· At the Angelus the Pope recalls his visit on Saturday to Redipuglia and launches an appeal for the Central African Republic ·
War is madness “from which mankind has not yet learned its lesson”. Still alive in the Pope's heart was the memory of his visit the day before to Redipuglia. At the Angelus on Sunday, 14 September, Pope Francis spoke again about conflicts that “are still in progress today” in various parts of the world.
Wondering when we will learn our lesson about war, he called everyone “to look at the Crucified Jesus to understand that hatred and evil are defeated through forgiveness and goodness”, to understand once and for all that “the response of war only increases evil and death”.
Regarding this, the Holy Father recalled the frightening statistics” of the Great War — “it is said that approximately eight million young soldiers and seven million civilians died” — and several of the situations which are afflicting humanity today, such as the conflict in the Central African Republic where, today, the United Nations Mission is beginning today (Monday, 15th), in order to favour peace and protect civilians. The Pontiff assured them “the commitment and prayers of the Catholic Church”, he also encouraged the efforts of the international community who is aiding the Central Africans of good will with the wish that violence makes way for dialogue.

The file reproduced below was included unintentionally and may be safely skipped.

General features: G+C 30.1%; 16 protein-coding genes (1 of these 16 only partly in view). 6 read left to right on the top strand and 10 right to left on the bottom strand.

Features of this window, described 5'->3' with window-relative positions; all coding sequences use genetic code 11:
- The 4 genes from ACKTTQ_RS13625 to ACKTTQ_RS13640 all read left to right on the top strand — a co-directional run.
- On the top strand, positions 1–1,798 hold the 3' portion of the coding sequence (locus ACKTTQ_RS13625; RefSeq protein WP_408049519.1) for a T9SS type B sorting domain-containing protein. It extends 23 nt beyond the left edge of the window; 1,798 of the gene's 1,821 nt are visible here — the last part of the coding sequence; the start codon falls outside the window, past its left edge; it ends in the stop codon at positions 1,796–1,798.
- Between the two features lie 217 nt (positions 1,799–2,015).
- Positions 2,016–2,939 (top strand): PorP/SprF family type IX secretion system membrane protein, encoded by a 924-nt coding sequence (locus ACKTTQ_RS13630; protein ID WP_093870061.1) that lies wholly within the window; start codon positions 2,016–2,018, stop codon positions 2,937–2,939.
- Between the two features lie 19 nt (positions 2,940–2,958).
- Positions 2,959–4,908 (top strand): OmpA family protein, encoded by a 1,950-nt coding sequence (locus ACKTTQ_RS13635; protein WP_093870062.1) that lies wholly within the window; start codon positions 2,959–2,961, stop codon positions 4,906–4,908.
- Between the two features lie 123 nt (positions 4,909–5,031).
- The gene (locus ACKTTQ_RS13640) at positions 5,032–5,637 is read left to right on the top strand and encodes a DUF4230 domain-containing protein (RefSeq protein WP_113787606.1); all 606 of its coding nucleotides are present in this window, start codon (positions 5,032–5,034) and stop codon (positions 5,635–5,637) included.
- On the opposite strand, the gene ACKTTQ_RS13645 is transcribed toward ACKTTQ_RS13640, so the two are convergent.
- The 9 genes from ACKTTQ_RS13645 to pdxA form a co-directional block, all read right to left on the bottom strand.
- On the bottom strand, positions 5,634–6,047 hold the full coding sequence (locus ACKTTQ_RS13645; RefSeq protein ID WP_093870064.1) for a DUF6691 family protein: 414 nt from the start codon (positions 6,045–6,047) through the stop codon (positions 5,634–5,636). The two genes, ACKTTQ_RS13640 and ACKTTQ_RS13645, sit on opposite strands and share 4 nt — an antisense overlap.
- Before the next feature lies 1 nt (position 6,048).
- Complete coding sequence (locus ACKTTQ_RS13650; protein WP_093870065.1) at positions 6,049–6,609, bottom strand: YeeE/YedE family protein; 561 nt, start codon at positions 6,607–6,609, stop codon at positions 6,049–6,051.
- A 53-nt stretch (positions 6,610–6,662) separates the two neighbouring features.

Recalling the Liturgical Feast of the Exaltation of the Holy Cross, the Pope's thoughts turned to “our brothers and sisters who are being persecuted and killed because of their faith in Christ”, especially “where religious freedom is still not guaranteed or fully realized”.
Finally the Pope entrusted the 20 couples who he had just united in matrimony in the Vatican Basilica to the protection of the Virgin Mary.
St. Peter’s Square
Nov. 15, 2018
For Jerusalem an appeal to moderation and dialogue
At the Angelus on Sunday, 23 July, the Pope launched a heartfelt appeal to moderation ...
With the ‘Missionary style’
“The messengers of the Kingdom of God” are not “omnipotent managers” nor “irreplaceable officials” or ...
The needs of the poor
Looking away from the poor is “a polite way” of saying: “Sort it out for ...